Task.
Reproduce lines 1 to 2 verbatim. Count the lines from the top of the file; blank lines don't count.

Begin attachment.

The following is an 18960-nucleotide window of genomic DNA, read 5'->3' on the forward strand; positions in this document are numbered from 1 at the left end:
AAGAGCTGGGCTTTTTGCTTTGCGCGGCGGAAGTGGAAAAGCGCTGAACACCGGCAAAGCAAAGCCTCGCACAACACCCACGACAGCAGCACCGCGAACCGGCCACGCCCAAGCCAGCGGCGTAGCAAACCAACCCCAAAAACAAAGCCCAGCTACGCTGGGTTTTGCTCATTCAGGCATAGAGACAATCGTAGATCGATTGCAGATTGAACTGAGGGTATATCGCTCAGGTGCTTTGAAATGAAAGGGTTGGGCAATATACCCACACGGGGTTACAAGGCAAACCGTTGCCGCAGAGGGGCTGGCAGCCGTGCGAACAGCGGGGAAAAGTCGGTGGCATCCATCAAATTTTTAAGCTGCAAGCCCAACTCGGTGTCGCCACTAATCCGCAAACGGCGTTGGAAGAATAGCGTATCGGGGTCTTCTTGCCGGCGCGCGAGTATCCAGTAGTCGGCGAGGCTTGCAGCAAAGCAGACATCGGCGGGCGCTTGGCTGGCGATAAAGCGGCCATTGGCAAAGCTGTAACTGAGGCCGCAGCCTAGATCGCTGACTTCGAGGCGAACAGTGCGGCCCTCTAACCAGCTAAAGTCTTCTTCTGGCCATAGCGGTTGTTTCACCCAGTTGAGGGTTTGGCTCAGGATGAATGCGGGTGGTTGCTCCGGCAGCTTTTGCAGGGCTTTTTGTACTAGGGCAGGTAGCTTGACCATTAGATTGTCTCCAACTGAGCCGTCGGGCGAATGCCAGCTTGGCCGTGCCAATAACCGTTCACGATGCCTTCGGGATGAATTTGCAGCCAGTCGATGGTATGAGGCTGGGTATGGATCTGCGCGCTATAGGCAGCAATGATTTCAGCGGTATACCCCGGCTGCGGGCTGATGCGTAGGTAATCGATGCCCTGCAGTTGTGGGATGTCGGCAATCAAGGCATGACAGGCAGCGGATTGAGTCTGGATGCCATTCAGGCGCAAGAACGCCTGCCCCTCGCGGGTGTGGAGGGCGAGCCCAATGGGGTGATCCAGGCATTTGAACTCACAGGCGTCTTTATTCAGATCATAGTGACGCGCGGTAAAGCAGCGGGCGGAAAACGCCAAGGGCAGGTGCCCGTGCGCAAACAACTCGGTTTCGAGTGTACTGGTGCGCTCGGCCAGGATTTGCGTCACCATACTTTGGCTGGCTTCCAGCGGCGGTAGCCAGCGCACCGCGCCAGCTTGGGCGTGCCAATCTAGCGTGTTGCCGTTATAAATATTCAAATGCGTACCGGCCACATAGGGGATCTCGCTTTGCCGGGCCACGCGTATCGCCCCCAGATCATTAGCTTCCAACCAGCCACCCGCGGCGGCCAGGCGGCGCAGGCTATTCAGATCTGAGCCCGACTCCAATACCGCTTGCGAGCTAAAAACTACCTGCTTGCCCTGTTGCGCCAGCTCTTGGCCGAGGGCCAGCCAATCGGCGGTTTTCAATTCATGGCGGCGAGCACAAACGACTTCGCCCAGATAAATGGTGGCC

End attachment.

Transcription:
The following is an 18960-nucleotide window of genomic DNA, read 5'->3' on the forward strand; positions in this document are numbered from 1 at the left end:
AAGAGCTGGGCTTTTTGCTTTGCGCGGCGGAAGTGGAAAAGCGCTGAACACCGGCAAAGCAAAGCCTCGCACAACACCCACGACAGCAGCACCGCGAACCGGCCACGCCCAAGCCAGCGGCGTAGCAAACCAACCCCAAAAACAAAGCCCAGCTACGCTGGGTTTTGCTCATTCAGGCATAGAGACAATCGTAGATCGATTGCAGATTGAACTGAGGGTATATCGCTCAGGTGCTTTGAAATGAAAGGGTTGGGCAATATACCCACACGGGGTTACAAGGCAAACCGTTGCCGCAGAGGGGCTGGCAGCCGTGCGAACAGCGGGGAAAAGTCGGTGGCATCCATCAAATTTTTAAGCTGCAAGCCCAACTCGGTGTCGCCACTAATCCGCAAACGGCGTTGGAAGAATAGCGTATCGGGGTCTTCTTGCCGGCGCGCGAGTATCCAGTAGTCGGCGAGGCTTGCAGCAAAGCAGACATCGGCGGGCGCTTGGCTGGCGATAAAGCGGCCATTGGCAAAGCTGTAACTGAGGCCGCAGCCTAGATCGCTGACTTCGAGGCGAACAGTGCGGCCCTCTAACCAGCTAAAGTCTTCTTCTGGCCATAGCGGTTGTTTCACCCAGTTGAGGGTTTGGCTCAGGATGAATGCGGGTGGTTGCTCCGGCAGCTTTTGCAGGGCTTTTTGTACTAGGGCAGGTAGCTTGACCATTAGATTGTCTCCAACTGAGCCGTCGGGCGAATGCCAGCTTGGCCGTGCCAATAACCGTTCACGATGCCTTCGGGATGAATTTGCAGCCAGTCGATGGTATGAGGCTGGGTATGGATCTGCGCGCTATAGGCAGCAATGATTTCAGCGGTATACCCCGGCTGCGGGCTGATGCGTAGGTAATCGATGCCCTGCAGTTGTGGGATGTCGGCAATCAAGGCATGACAGGCAGCGGATTGAGTCTGGATGCCATTCAGGCGCAAGAACGCCTGCCCCTCGCGGGTGTGGAGGGCGAGCCCAATGGGGTGATCCAGGCATTTGAACTCACAGGCGTCTTTATTCAGATCATAGTGACGCGCGGTAAAGCAGCGGGCGGAAAACGCCAAGGGCAGGTGCCCGTGCGCAAACAACTCGGTTTCGAGTGTACTGGTGCGCTCGGCCAGGATTTGCGTCACCATACTTTGGCTGGCTTCCAGCGGCGGTAGCCAGCGCACCGCGCCAGCTTGGGCGTGCCAATCTAGCGTGTTGCCGTTATAAATATTCAAATGCGTACCGGCCACATAGGGGATCTCGCTTTGCCGGGCCACGCGTATCGCCCCCAGATCATTAGCTTCCAACCAGCCACCCGCGGCGGCCAGGCGGCGCAGGCTATTCAGATCTGAGCCCGACTCCAATACCGCTTGCGAGCTAAAAACTACCTGCTTGCCCTGTTGCGCCAGCTCTTGGCCGAGGGCCAGCCAATCGGCGGTTTTCAATTCATGGCGGCGAGCACAAACGACTTCGCCCAGATAAATGGTGGCC